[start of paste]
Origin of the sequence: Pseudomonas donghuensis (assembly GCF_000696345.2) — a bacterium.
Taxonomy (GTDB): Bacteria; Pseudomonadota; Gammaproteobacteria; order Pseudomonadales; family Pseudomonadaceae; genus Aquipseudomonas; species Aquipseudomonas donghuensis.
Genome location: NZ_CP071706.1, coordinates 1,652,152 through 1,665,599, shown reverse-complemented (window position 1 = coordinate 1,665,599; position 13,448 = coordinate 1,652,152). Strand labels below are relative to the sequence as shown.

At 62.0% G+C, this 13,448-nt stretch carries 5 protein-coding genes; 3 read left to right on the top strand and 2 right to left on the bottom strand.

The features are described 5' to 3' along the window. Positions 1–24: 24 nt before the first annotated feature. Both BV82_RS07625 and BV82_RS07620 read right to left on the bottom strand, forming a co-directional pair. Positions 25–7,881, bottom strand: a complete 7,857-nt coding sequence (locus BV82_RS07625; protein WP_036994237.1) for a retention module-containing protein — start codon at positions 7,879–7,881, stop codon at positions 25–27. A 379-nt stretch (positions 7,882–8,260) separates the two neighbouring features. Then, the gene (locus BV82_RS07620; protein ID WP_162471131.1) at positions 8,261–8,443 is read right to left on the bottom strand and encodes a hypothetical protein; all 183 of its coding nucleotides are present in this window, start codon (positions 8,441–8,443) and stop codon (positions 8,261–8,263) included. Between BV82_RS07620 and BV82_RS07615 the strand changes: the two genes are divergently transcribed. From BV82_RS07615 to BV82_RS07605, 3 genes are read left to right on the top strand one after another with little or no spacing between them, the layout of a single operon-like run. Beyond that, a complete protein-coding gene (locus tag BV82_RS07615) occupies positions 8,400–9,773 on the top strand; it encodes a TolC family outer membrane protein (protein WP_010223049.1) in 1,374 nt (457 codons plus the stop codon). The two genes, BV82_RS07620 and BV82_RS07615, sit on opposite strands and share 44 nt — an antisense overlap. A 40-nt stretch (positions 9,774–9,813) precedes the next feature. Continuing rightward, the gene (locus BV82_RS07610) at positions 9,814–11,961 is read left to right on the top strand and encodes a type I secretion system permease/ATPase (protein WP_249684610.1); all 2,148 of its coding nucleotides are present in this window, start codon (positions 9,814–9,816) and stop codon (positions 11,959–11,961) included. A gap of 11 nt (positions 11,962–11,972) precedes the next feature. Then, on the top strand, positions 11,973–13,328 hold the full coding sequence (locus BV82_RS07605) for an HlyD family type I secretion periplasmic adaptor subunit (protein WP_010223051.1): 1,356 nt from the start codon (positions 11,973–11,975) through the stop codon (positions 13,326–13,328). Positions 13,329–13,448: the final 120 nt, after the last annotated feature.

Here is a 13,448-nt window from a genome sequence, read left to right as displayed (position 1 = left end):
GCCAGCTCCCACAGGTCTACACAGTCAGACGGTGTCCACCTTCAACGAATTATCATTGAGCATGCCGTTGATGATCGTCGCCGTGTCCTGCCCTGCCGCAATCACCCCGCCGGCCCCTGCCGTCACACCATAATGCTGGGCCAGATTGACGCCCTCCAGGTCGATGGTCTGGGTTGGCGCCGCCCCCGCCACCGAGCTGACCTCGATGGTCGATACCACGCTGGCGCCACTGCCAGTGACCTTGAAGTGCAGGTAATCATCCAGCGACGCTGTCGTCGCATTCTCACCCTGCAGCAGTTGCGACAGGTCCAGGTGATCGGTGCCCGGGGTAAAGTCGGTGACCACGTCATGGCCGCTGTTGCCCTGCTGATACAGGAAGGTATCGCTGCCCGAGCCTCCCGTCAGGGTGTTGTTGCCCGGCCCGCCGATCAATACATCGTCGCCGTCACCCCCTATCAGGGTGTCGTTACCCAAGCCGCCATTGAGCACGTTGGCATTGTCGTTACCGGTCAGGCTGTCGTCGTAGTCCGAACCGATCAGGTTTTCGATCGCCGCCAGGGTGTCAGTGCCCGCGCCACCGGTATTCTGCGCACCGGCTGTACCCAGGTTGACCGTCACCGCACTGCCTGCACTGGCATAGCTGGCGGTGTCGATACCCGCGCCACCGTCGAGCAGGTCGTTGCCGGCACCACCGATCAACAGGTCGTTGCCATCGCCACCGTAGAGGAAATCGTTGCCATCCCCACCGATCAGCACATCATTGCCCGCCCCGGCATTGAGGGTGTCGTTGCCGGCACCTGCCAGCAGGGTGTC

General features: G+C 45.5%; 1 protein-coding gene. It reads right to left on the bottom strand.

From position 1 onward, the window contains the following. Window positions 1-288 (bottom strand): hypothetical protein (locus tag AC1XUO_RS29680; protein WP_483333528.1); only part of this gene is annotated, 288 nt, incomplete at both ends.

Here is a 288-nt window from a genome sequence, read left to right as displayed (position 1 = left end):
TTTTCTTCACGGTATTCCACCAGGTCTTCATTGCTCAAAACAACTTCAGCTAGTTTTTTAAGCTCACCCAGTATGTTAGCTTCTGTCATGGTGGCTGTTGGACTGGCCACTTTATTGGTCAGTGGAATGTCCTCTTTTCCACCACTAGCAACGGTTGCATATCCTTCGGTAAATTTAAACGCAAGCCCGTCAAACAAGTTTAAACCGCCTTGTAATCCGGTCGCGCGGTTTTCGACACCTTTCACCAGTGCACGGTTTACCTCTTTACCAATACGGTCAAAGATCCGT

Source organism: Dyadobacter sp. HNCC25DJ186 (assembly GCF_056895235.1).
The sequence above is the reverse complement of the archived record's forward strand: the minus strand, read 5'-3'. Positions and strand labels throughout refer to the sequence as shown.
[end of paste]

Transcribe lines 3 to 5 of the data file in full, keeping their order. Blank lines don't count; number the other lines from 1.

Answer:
Genome location: NZ_CP071706.1, coordinates 1,652,152 through 1,665,599, shown reverse-complemented (window position 1 = coordinate 1,665,599; position 13,448 = coordinate 1,652,152). Strand labels below are relative to the sequence as shown.

At 62.0% G+C, this 13,448-nt stretch carries 5 protein-coding genes; 3 read left to right on the top strand and 2 right to left on the bottom strand.

The features are described 5' to 3' along the window. Positions 1–24: 24 nt before the first annotated feature. Both BV82_RS07625 and BV82_RS07620 read right to left on the bottom strand, forming a co-directional pair. Positions 25–7,881, bottom strand: a complete 7,857-nt coding sequence (locus BV82_RS07625; protein WP_036994237.1) for a retention module-containing protein — start codon at positions 7,879–7,881, stop codon at positions 25–27. A 379-nt stretch (positions 7,882–8,260) separates the two neighbouring features. Then, the gene (locus BV82_RS07620; protein ID WP_162471131.1) at positions 8,261–8,443 is read right to left on the bottom strand and encodes a hypothetical protein; all 183 of its coding nucleotides are present in this window, start codon (positions 8,441–8,443) and stop codon (positions 8,261–8,263) included. Between BV82_RS07620 and BV82_RS07615 the strand changes: the two genes are divergently transcribed. From BV82_RS07615 to BV82_RS07605, 3 genes are read left to right on the top strand one after another with little or no spacing between them, the layout of a single operon-like run. Beyond that, a complete protein-coding gene (locus tag BV82_RS07615) occupies positions 8,400–9,773 on the top strand; it encodes a TolC family outer membrane protein (protein WP_010223049.1) in 1,374 nt (457 codons plus the stop codon). The two genes, BV82_RS07620 and BV82_RS07615, sit on opposite strands and share 44 nt — an antisense overlap. A 40-nt stretch (positions 9,774–9,813) precedes the next feature. Continuing rightward, the gene (locus BV82_RS07610) at positions 9,814–11,961 is read left to right on the top strand and encodes a type I secretion system permease/ATPase (protein WP_249684610.1); all 2,148 of its coding nucleotides are present in this window, start codon (positions 9,814–9,816) and stop codon (positions 11,959–11,961) included. A gap of 11 nt (positions 11,962–11,972) precedes the next feature. Then, on the top strand, positions 11,973–13,328 hold the full coding sequence (locus BV82_RS07605) for an HlyD family type I secretion periplasmic adaptor subunit (protein WP_010223051.1): 1,356 nt from the start codon (positions 11,973–11,975) through the stop codon (positions 13,326–13,328). Positions 13,329–13,448: the final 120 nt, after the last annotated feature.